Saturday, April 28, 2012

Road Trip, Day Three, April 26, 2012

Road Trip, Day 3, April 26, 2012

Today the theme was driving under radically imperfect conditions. We drove from Morgantown to Boone, North Carolina, going east and south through West Virginia, hitting the Appalachians, then east and south through a thin, long Appalachian slice  of Virginia, then along a spidery web of connecting country roads in Virginia and North Carolina before we got to Boone. 

An upside of this truckin' along was the spectacular vistas of spots along the Appalachian highways that overlooked expanses of green and treed valleys and bodies of water. Also fantastic were the concrete ongoing glimpse into American backwoods life as it's lived, the ramshackle houses, the patches of lawn being worked over by by some wiry skinny, hunched over, grizzled, massively bearded old guy, his dog chasing the car as we drove by, school buses dropping of clutches of kids in front of several of these houses, the kids scrambling off the buses and into their homes thrilled to have done with school for the day, like all kids everywhere, Baptist church after church, sign after sign proclaiming Jesus as savior, stepping into a tiny shack of a structure to pay for gas eked out rusted pumps that had seen better days,  wondering if the place even handled credit cards, standing in a short line behind overall clad guys paying for tobacco, pork rinds, and a few bottles of sugary soda pops, with all the by playing drawling, soft voiced chatter friendly and gracious, stepping up myself to pay and noting the woman behind the counter was typically obese, but very much liking her on the spot for her smile, the kindness and nice sense coming from her, her solidity, the twinkle in her eye, and all this just from her taking my credit card, processing it and asking me to sign. Come to think of it, these scenic vistas and concrete instances of local backwoods life were wonderful upsides.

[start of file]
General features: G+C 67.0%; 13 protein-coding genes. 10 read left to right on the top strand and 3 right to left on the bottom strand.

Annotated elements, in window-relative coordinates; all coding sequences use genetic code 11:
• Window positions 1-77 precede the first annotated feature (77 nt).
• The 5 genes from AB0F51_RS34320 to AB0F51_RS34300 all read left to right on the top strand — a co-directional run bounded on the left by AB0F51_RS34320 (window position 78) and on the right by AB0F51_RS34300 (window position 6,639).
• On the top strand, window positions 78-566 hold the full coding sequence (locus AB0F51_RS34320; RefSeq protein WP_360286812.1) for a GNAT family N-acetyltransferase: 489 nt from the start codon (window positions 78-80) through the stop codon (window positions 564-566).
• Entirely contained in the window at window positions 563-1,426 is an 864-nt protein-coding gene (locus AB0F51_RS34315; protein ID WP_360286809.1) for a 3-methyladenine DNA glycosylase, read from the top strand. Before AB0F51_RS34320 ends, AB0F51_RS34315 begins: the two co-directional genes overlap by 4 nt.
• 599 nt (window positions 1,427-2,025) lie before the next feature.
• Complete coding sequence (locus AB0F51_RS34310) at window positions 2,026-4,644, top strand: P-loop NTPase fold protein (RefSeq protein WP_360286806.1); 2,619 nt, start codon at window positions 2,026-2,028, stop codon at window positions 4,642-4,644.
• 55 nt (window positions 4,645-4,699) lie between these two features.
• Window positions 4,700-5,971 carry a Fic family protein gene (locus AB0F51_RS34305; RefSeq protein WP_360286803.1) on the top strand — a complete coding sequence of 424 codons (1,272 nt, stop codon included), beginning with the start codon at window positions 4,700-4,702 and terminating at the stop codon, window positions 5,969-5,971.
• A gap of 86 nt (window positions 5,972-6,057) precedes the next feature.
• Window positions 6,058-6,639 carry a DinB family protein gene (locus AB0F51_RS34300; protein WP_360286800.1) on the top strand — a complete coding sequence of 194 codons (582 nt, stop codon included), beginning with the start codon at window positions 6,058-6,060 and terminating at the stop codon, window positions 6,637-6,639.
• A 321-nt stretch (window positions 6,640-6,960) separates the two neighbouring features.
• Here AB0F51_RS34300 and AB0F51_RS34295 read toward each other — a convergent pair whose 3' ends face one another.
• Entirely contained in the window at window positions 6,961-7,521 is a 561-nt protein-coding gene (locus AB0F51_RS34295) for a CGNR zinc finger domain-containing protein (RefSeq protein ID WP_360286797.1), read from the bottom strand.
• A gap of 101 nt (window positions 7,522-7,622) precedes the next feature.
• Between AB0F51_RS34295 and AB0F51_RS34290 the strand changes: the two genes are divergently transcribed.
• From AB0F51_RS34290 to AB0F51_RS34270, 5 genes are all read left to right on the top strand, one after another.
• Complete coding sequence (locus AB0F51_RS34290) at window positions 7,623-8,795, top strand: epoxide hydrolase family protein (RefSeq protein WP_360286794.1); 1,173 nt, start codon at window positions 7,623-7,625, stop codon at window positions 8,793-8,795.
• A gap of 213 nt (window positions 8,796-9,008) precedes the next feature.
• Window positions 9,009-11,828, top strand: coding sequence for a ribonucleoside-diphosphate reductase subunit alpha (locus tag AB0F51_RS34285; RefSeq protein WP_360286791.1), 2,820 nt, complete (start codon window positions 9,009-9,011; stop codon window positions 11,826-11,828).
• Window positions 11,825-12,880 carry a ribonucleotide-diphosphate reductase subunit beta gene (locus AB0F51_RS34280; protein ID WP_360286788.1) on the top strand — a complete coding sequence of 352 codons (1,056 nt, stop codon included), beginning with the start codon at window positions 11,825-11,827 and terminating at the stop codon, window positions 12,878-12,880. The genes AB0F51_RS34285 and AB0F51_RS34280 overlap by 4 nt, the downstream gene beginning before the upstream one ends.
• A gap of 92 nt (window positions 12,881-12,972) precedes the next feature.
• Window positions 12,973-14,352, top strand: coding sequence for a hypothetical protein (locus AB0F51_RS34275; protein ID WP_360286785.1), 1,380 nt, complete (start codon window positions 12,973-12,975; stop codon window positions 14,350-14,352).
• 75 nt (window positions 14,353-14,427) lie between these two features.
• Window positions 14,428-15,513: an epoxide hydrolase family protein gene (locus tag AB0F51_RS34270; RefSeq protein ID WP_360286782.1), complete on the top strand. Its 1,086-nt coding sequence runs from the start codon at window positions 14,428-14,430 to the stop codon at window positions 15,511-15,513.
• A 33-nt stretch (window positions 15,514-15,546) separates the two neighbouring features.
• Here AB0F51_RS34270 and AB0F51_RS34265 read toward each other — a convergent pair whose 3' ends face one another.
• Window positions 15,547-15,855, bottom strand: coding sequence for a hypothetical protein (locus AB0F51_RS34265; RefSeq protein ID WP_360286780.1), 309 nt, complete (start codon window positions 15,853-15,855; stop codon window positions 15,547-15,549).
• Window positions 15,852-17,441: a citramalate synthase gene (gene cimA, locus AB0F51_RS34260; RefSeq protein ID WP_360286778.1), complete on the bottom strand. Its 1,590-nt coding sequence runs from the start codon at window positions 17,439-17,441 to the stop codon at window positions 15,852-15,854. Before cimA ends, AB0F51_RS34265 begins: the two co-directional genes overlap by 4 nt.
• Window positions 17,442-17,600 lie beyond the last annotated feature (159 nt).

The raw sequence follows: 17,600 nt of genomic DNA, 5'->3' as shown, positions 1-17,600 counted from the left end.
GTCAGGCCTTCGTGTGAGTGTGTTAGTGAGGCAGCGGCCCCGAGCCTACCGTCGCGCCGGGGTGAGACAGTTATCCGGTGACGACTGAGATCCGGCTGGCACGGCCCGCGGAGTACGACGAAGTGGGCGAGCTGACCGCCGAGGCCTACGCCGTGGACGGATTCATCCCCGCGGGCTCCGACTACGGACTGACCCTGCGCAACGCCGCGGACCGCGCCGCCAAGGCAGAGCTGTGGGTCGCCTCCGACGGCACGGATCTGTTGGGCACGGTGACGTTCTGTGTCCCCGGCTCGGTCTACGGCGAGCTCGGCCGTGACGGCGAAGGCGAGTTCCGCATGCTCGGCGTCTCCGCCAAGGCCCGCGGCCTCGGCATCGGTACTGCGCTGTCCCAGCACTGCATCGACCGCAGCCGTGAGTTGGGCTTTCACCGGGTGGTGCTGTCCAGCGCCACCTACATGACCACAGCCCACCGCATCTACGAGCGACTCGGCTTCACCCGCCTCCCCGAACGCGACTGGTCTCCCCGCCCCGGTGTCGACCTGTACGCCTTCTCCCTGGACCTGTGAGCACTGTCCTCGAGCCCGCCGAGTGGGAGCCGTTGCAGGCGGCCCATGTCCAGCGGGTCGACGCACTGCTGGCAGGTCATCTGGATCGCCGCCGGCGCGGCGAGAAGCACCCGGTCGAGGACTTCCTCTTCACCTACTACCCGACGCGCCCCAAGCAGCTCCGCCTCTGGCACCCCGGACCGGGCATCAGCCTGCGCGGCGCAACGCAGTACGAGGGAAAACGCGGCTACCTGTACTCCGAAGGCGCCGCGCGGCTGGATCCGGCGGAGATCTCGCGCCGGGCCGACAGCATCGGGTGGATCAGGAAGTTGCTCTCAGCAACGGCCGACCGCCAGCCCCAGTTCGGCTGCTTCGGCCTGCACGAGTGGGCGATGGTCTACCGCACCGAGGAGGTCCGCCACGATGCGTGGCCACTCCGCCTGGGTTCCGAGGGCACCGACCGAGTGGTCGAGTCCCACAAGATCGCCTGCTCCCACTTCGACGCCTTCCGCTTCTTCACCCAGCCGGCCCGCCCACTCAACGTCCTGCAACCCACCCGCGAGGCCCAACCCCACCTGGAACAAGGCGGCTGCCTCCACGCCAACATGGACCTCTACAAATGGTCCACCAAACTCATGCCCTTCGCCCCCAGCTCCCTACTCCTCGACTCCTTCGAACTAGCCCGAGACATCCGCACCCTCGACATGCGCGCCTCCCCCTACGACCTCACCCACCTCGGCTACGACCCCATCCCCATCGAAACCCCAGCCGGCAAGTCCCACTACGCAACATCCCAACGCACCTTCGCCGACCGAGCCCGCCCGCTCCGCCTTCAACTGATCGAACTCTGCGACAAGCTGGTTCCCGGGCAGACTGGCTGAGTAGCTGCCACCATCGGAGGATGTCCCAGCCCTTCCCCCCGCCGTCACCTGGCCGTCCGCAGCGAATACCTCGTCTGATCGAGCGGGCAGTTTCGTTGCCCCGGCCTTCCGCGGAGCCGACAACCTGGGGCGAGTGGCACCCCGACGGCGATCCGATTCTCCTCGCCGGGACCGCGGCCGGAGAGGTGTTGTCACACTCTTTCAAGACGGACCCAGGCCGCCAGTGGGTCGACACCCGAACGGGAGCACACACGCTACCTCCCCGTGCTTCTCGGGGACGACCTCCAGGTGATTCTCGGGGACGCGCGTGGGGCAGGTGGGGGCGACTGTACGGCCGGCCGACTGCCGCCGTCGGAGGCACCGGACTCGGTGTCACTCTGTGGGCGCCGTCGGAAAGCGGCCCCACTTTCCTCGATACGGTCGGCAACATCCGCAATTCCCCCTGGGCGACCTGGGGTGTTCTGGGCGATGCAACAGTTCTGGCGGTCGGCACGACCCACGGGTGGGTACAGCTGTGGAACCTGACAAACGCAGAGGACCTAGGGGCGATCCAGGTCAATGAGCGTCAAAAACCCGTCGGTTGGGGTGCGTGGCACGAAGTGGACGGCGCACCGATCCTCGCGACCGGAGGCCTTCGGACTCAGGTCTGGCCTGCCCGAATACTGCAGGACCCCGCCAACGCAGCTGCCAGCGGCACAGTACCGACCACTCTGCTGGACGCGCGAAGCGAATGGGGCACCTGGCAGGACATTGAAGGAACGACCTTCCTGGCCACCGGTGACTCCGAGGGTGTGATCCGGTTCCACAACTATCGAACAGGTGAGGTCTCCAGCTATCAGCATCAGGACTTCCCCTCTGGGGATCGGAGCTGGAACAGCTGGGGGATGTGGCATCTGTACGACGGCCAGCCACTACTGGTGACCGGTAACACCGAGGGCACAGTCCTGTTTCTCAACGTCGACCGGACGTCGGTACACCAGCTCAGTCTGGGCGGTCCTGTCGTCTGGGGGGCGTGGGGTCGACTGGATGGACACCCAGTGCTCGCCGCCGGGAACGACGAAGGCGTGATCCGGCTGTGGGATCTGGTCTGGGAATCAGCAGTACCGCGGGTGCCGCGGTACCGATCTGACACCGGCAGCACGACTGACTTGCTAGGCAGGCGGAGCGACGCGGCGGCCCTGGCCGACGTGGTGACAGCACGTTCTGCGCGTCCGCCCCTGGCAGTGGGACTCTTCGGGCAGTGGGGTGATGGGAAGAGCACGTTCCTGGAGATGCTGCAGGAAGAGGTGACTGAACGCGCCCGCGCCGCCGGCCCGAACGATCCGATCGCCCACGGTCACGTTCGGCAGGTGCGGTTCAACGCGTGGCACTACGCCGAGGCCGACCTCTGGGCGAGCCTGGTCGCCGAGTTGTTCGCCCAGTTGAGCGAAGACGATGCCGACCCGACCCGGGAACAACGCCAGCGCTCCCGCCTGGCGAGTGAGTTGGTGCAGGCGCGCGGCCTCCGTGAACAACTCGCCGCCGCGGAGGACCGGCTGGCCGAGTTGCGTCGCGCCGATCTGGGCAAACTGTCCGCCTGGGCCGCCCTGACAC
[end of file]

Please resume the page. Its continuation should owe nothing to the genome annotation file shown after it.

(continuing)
The downsides included massive rainfall, sometimes chased by high mountain winds and outstripping our wipers' ability to give us functional  visibility, none of which was helped by patches of wispy fog which fortunately never blanketed us or lasted too long, or not helped by the narrow, twisting and winding mountain roads for that stretch of our route, for which we slowed to a crawl. Also tough were the constant road changes our route imposed on us with the names of the roads barely made out, or not at all, or changing as we drove them, compelling our occasional guess work. But we made our destination and only got lost, mildly ironically, trying to find our hotel, the Yonahlossee Lodge, buried in the mountainside just off Poplar Grove Road, with a 300 yard turn to the left on the Schuller Mills Road. But eventually we found it in all its resort splendor, with a large, tree clad mountain expanse forming the acreage as its grounds, only after stopping four, count em,' four different nice North Carolinians for directions and one even kindly checking the location on her computer. 

I love the soft spoken drawl of of people here and will talk to anybody about the smallest anything just to hear its music. Now a day later, rested and settled into Merlefest, I wouldn't 't trade that sometimes harrowing 8 hour drive for anything on the world except the return of my youthful good looks. Too tired now to talk for the moment about Merlefest but I'll try to if I can this daily account going.

I'll only say that I watched a little tv before I went to sleep and heard Jay Leno describing how Joe Biden always puts his foot in his mouth. He was speaking at NYU about Teddy Roosevelt walking softly but carrying a big stick. "I can guarantee you, " says Biden, "Barack has a big stick." 

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